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I am ready on every occasion, in this House and elsewhere, to recognize and affirm the rightful power of the States over their domestic institutions, I am not to conceal from myself the fact, that, from the beginning of the history of the country to this hour, our course as a people towards that race has been one of cruelty and injustice.

There are two things in this country which are often confounded, but which are not very nearly akin, hatred of the slaveholder, and love of the slave; abstract love of the race, and practical love of the men who compose it. I frankly confess, Mr. Speaker, that I have never been more grieved on this floor, than when I saw gentlemen, who during the whole winter have been ventilating their rhetoric on the wrongs of slavery and of the race subject to its iron rule, deliberately record their votes against extending to a man of color, whatever his capacity or ability or fidelity, the power or right to serve the Government, even in the humble capacity of carrying the mail on his shoulders, or on horseback, if he could make a horse contract. Rhetoric is beautiful; but it is not meat or bread or raiment, or the right to work for meat or bread or rai

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This by the way. It cannot escape, observation, Mr. Speaker, that our relations with the States of Liberia and Hayti may soon assume new importance. As the result of the legislation of the last session, and as the natural, inevitable result of this war, the number of free persons of color in this country will be greatly increased. The Free States are barring their doors against

them. Abstract love is simpler and easier than practical. They may feel the necessity of going out from the house of political and social bondage. The doors of Liberia and Hayti are open to receive them. Our sympathy, our aid, our protection, ought to go with them; and intimate political and commercial relations will be essential for those ends:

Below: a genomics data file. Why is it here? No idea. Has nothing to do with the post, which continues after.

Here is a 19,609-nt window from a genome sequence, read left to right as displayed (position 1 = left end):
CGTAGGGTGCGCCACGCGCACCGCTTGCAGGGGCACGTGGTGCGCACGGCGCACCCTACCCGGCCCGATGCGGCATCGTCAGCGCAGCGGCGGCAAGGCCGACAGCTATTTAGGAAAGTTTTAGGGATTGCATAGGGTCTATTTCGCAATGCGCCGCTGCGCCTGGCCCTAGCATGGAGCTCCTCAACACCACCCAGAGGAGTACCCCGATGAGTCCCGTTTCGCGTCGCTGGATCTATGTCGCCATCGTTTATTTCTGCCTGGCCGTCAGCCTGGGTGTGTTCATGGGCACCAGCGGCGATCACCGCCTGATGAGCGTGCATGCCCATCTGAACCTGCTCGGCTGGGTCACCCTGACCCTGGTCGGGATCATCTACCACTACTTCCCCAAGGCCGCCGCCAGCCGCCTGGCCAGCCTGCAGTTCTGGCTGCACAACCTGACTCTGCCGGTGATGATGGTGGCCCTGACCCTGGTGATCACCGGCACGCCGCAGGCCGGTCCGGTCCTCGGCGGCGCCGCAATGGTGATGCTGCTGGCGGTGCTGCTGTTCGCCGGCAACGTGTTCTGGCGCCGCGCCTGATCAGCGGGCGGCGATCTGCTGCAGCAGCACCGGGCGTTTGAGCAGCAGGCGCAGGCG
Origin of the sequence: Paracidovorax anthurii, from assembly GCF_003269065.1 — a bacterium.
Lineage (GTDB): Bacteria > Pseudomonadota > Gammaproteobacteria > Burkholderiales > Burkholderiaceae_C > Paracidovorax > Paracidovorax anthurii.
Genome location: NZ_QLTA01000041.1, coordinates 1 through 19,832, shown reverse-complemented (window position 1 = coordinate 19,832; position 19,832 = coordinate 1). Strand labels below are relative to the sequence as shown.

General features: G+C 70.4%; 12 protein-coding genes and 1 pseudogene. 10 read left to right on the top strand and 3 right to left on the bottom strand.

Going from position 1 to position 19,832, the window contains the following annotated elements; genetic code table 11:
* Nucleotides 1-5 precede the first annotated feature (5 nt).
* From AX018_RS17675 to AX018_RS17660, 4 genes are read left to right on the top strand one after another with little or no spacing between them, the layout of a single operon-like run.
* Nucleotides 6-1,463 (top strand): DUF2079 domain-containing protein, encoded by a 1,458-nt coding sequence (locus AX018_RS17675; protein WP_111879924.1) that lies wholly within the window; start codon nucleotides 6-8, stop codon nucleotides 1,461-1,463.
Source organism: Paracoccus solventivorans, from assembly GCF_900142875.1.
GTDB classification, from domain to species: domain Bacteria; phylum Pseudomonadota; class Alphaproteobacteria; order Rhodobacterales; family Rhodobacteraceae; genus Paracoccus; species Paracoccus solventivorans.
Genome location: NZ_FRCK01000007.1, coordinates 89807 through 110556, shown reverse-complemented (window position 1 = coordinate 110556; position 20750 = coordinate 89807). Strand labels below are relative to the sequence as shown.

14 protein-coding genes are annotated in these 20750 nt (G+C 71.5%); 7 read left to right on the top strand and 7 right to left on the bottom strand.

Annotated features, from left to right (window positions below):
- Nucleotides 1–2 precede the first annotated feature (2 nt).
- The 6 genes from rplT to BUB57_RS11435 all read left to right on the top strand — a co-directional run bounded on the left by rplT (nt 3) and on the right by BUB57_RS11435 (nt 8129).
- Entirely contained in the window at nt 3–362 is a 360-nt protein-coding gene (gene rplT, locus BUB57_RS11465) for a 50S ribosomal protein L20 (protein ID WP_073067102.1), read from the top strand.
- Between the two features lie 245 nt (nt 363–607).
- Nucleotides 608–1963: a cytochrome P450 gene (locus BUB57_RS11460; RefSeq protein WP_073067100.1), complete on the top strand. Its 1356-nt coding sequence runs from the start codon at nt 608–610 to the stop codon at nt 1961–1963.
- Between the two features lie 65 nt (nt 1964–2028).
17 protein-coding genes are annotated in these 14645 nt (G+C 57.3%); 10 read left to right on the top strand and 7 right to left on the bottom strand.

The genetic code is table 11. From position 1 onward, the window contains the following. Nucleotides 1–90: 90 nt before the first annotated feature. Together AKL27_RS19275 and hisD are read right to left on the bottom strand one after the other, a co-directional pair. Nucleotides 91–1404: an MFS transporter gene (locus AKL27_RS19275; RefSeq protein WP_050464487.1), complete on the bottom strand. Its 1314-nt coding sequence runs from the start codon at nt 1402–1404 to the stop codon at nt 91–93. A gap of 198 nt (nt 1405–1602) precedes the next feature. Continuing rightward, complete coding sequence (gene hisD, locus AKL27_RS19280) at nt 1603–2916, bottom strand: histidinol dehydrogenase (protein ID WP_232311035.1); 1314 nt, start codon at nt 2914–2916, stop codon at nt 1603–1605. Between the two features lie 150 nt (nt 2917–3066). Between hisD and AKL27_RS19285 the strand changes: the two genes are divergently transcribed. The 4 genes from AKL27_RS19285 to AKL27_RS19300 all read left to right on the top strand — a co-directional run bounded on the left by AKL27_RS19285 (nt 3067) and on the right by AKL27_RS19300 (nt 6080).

A gentle hint, and I will trespass. no longer on the time and courtesy of my colleague, who is to close the debate. Much has been said, justly said, on this floor, of men of one idea. One idea does not make a statesman, more than one swallow makes a summer. We do not admire the spring that can fill 'but one bucket, the mill that will grind but one grist, the quiver with one arrow, the hen with one chicken. Again: one idea or feeling may be so strong as to give color to all the rest. That idea or feeling may be ardent aversion to the negro race, as well as ardent love for it. In shunning Scylla, we may touch Charybdis.




My colleagues, Mr. Speaker, have assigned to me the duty of announcing to the House the death of one of our number — Hon. Goldsmith F. Bailey, at his home in Fitchburg, Mass. — on the 8th instant.

The story of his life is a brief and manly one. He was born on the 17th of July, 1823, in Westmoreland, N.H.; a State that has given to her sisters so many of her jewels, and yet always kept her casket full and sparkling. An orphan at the age of two, he was thrown wholly upon his own resources at the age of twelve. What we ordinarily call education (schooling) was finished substantially at the age of sixteen. But he early discovered that the only true culture is self-culture; the only true development, self-development; that in the sweat of a man's own face he must eat the bread of knowledge; and that in the school of narrow fortune and of early struggle are often to be found the most invigorating disciplines and the wisest teachers. .